This month, we take a look at how weather monitors can save workers from heat stress, our columnists take on hot topics such as climate change and stop work authority, and we learn more about eye protection.
Many workplaces are looking for new and improved methods of decontaminating indoor spaces. To keep business running more or less, as usual, these methods need to be efficient, cost-effective, and safe enough to use regularly. Using vaporized hydrogen peroxide (VHP) as a disinfection and decontamination measure has become increasingly common.
In the construction industry, we face various safety barriers, highlighting the importance of implementing companywide rules, regulations, and safeguards at construction sites to protect our workers from accidents and injury.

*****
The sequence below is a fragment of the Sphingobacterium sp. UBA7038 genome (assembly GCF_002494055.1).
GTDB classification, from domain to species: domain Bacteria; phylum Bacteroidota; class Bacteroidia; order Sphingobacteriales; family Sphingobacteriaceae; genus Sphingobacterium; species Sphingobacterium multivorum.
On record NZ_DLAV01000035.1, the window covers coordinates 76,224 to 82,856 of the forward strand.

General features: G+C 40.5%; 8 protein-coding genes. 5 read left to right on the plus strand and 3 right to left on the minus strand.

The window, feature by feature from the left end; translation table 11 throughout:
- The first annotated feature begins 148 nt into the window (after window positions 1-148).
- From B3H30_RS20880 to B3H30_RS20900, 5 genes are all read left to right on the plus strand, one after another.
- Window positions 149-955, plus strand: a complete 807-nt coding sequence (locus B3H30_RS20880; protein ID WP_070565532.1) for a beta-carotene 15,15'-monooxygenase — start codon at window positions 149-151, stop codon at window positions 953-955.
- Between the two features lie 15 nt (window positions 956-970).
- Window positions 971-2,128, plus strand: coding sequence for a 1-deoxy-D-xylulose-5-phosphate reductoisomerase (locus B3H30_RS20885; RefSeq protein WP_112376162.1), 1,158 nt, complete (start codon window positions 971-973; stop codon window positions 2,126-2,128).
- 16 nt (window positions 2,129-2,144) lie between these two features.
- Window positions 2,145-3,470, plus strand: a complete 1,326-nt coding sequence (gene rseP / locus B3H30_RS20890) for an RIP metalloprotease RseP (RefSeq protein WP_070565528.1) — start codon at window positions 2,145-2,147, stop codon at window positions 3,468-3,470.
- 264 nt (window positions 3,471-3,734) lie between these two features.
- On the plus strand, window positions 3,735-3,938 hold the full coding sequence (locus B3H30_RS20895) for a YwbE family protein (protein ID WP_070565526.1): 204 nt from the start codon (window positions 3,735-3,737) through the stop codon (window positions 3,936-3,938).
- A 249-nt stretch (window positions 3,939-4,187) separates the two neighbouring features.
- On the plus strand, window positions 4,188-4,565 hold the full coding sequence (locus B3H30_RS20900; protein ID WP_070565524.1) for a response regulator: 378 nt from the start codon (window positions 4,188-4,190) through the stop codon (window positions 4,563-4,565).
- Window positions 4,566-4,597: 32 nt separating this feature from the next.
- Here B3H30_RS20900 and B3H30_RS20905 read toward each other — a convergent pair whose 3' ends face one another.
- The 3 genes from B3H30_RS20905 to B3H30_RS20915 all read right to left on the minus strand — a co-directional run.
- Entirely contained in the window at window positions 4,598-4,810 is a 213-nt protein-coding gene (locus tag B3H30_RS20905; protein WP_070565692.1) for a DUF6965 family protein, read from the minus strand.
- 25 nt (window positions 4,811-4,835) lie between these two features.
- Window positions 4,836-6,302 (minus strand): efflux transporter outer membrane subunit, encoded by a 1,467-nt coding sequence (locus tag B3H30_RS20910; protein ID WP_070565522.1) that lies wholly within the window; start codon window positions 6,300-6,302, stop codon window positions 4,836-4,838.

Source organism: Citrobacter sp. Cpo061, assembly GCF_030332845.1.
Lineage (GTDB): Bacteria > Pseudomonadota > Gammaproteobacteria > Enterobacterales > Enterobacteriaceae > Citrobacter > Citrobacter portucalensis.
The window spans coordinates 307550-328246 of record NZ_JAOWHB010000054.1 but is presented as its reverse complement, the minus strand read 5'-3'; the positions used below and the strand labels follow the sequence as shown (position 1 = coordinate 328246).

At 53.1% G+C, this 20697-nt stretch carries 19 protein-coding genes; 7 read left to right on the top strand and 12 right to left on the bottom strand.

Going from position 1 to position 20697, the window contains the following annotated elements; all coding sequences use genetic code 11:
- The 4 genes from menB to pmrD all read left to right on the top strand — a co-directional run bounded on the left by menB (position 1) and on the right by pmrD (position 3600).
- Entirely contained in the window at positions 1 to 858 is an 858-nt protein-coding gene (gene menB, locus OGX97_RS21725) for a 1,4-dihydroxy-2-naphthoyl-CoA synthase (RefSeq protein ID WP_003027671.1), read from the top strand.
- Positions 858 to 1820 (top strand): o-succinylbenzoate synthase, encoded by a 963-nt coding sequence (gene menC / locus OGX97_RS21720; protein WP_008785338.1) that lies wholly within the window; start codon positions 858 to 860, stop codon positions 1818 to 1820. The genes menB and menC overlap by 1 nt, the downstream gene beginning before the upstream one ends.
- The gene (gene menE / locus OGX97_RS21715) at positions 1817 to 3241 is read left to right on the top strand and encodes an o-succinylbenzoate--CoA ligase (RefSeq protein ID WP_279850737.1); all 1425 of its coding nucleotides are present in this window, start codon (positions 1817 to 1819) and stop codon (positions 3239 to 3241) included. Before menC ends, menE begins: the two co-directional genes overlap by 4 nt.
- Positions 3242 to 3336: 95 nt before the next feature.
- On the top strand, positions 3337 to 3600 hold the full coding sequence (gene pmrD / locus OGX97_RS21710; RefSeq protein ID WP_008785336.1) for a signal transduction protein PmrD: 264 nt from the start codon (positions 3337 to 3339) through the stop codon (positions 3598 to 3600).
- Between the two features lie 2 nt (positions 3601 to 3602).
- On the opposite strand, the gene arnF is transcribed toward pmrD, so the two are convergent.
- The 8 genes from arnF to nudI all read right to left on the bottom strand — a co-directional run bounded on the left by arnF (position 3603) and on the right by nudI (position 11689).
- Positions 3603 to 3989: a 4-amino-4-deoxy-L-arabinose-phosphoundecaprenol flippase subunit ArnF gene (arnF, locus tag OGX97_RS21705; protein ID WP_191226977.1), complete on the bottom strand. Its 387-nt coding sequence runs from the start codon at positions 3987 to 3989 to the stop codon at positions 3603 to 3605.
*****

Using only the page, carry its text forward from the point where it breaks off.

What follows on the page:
Perfluoroalkyl and polyfluoroalkyl substances, or PFAS, are so-called “forever chemicals” because they don’t easily break down in the environment and can remain indefinitely in air, soil and water, including sources of drinking water.
The last two years have demonstrated the importance of prioritizing overall health and well-being — and how everyone’s personal and work life affect each other. With safety being the number one priority in construction, leaders in the industry should take the lessons learned to implement a holistic approach to safety, addressing both physical and psychological health.
The intent of a “stop work authority” (SWA) when included in a safety program is to empower employees to take action when they see a situation that is unsafe or think a worker may get injured. Though the SWA process and practice may seem as beneficial at many levels in dealing with operational risk and worker safety; there potentially may be some unforeseen barriers or challenges to its actual utilization.
Opinions are most divisive over a risk-related question: will climate change harm you personally? A 2021 Yale poll found a split (47 percent yes – 45 percent no). OK, so maybe baby boomers and older adults get a pass. But their kids?